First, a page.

Never gonna understand how an earlobe bandaid is more professional than a piercing
Jimmy John's says they hire “rockstar personalities” — so how do you bring the noise to work if that's your job? Well, it’s complicated. Your shoe soles can only be black or brown, your pants must be cuffless, your khakis no bolder in color than “medium tan”, and absolutely no high tops. You're limited to one piercing, and the size of your gauges are very specifically regulated in three differenet categories, depending on the diameter as measured in 1/32nds of an inch — 1) acceptable, 2) must be filled with a “Kaos Softwear Flesh Tone Hider Plug”, and 3) must be covered with a band-aid.
It’s all part of dress code more complicated and restrictive than anything that goes out to parents before a junior high school dance. And it comes down from national corporate headquarters to all employees of all franchises. So yeah: they’re saying they can control the soles of workers' shoes, but have nothing to do with their wages. Try that on for size.
Facetime with the Great Depression
Poverty gauges may be relatively new, but we’ve had poverty wages for far too long — and how we all imagine the face of poverty has a lot to do with the Depression-era photos of Dorothea Lange. From a 21st century perspective, the images can be distancing and othering — does that drive-thru worker rocking a McDonald’s headset look all that immiserated compared to these dusty-faced Okies you might recognize from that time you landed on the History Channel when you forget which channel has Shark Week?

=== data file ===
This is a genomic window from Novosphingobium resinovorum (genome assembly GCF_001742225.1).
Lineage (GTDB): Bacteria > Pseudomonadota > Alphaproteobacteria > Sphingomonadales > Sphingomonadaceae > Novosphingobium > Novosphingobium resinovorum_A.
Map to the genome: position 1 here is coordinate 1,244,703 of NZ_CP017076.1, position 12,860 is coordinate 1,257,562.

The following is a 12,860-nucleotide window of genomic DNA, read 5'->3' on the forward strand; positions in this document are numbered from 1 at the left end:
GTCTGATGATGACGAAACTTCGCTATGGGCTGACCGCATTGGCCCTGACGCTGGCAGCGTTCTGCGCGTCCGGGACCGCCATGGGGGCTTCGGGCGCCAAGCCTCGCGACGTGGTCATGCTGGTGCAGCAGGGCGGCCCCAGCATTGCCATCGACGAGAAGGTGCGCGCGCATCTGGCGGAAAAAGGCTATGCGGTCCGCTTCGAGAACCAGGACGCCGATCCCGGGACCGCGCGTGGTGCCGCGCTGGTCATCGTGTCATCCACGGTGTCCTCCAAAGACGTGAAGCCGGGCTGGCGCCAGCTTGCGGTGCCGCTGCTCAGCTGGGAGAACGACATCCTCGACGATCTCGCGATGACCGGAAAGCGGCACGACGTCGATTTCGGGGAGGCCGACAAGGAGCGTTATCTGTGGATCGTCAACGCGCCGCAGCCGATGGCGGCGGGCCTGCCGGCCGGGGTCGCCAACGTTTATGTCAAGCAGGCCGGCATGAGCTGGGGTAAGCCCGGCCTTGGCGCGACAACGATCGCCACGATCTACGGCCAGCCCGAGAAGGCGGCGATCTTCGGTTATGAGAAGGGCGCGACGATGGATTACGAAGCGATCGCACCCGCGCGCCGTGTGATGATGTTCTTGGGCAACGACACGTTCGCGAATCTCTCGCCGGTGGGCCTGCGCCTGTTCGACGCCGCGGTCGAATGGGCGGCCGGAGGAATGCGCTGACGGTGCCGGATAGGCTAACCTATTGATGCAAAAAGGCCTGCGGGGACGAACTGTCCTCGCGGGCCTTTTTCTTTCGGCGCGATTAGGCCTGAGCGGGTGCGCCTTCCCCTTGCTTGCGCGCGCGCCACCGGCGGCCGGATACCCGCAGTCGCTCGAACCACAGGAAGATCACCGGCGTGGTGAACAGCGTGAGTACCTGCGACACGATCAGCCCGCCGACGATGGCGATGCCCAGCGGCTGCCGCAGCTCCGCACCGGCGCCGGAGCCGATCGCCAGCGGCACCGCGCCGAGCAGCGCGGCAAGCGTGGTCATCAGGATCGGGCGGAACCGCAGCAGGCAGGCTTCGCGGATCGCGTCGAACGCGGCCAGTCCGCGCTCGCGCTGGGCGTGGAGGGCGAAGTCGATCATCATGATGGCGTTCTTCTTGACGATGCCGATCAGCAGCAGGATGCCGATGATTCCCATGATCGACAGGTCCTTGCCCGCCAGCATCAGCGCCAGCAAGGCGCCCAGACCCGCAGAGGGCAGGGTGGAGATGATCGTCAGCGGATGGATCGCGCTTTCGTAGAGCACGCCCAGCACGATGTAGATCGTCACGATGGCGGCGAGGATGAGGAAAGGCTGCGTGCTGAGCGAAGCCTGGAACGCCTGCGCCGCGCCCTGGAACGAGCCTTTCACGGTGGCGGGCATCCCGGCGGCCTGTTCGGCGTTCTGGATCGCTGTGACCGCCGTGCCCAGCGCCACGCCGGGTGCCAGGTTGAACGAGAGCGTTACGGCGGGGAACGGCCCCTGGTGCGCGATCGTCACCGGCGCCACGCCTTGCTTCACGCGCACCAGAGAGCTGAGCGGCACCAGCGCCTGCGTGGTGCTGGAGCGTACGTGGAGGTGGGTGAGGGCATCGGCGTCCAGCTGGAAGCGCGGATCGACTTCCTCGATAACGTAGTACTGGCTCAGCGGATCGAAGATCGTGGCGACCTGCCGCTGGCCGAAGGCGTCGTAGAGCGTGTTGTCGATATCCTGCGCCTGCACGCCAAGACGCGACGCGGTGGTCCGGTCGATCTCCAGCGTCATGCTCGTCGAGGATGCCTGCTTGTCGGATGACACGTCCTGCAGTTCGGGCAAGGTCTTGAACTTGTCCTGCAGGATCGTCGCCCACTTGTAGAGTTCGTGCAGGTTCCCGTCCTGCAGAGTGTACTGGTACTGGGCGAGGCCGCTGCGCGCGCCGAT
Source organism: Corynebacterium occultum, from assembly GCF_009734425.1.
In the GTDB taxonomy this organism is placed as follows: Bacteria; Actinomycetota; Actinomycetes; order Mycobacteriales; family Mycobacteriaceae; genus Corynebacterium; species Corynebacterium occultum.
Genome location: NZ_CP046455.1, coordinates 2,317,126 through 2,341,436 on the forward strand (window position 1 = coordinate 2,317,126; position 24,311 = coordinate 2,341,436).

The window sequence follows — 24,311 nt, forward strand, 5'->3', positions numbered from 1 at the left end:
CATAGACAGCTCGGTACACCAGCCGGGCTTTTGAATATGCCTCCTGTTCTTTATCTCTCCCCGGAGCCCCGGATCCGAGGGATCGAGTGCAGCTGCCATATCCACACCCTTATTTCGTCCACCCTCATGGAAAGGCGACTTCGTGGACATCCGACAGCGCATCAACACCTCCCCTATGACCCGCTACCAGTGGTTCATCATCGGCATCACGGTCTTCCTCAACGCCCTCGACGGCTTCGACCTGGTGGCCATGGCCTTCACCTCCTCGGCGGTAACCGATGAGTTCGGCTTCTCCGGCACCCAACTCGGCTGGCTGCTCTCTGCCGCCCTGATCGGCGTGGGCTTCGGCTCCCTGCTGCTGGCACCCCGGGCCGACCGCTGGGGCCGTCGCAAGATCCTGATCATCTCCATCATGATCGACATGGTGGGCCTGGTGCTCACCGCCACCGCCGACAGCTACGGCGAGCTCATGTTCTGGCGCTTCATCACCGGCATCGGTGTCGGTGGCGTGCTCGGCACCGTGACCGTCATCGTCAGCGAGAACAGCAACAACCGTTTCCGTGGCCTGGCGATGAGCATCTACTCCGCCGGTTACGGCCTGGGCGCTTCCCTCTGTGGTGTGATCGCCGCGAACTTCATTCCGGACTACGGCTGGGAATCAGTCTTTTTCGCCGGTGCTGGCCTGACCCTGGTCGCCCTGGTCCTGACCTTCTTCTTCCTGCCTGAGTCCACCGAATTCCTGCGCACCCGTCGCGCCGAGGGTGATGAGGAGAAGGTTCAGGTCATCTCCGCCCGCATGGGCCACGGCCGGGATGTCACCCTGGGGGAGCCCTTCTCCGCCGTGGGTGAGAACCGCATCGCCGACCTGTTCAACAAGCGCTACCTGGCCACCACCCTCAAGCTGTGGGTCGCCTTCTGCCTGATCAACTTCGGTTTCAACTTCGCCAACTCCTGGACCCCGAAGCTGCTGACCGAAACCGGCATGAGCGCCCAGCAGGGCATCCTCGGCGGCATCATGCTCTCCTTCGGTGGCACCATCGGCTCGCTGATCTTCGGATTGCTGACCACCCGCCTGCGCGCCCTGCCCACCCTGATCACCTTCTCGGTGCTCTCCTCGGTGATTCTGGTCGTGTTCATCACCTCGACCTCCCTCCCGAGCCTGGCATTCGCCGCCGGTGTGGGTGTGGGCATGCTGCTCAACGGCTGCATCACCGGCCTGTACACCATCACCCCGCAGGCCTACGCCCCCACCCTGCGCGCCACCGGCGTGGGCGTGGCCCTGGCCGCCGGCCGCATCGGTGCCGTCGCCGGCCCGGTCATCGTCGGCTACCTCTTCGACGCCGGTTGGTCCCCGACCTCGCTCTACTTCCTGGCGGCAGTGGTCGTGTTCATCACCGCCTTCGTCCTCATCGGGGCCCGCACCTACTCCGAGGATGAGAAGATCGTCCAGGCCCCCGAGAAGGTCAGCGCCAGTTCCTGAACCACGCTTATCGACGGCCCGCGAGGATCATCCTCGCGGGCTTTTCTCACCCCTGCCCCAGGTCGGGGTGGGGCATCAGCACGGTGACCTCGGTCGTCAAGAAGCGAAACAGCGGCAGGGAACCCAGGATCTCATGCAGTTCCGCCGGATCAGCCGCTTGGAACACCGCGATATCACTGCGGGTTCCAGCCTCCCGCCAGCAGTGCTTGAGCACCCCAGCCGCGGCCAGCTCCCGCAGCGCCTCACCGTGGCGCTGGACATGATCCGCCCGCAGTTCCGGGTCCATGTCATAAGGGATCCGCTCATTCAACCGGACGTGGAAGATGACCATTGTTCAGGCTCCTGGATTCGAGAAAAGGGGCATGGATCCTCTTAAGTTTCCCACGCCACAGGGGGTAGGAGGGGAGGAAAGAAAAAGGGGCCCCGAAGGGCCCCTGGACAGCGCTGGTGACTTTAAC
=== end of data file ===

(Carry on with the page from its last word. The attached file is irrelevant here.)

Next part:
So it’s fascinating to learn that Lange thought the captions of the photos were as valuable as the images, and was furious they were so often omitted. And she was right. Read the stories behind the photos in people’s own words, the black-and-white pics come alive and move into dialogue with the present one again. Maybe that’s why they get left out?
There's gotta be a deadly catch here
Dreaming of a $156 million paycheck? All it takes is a little luck and a lot of being CEO of a company whose stock actually declined by 24% over the year. At least, that’s what worked for David Zaslav, CEO of Discovery Communications. FWIW: his company has 8,000 employees. Each one of them could get a $10,000 raise and Zaslav would still have $76 million left over for himself.
It’s either the next CIA torture program or a new reality TV show. Maybe both?
A family facing extreme financial struggles is given a briefcase with $101,000 they desperately need. They’re asked to find a way to divide that money with another family in a similar situation, whose economic plight they get to know extremely well. Unbeknownst to them, the other family also has $101,000 to divide… with them. This is a TV show, people. Greenlighted by CBS. Recently.
Are they all fed to the lions at the end while people in togas cackle and eat peeled grapes? Because that might be a perfect Discovery Channel crossover.
Yeah, guess that’s what happens.
A 4-year-old seal escaped stormy weather and spent the night at a South Aukland, New Zealand car wash. It was taken away in a cage.
A Florida alligator attacked a pickup truck that got in its way. The front bumper did not escape.
And a bewildered cow escaped a Cincinnati slaughterhouse, walked the streets, and was finally tracked down outside local McDonald’s. It was then executed.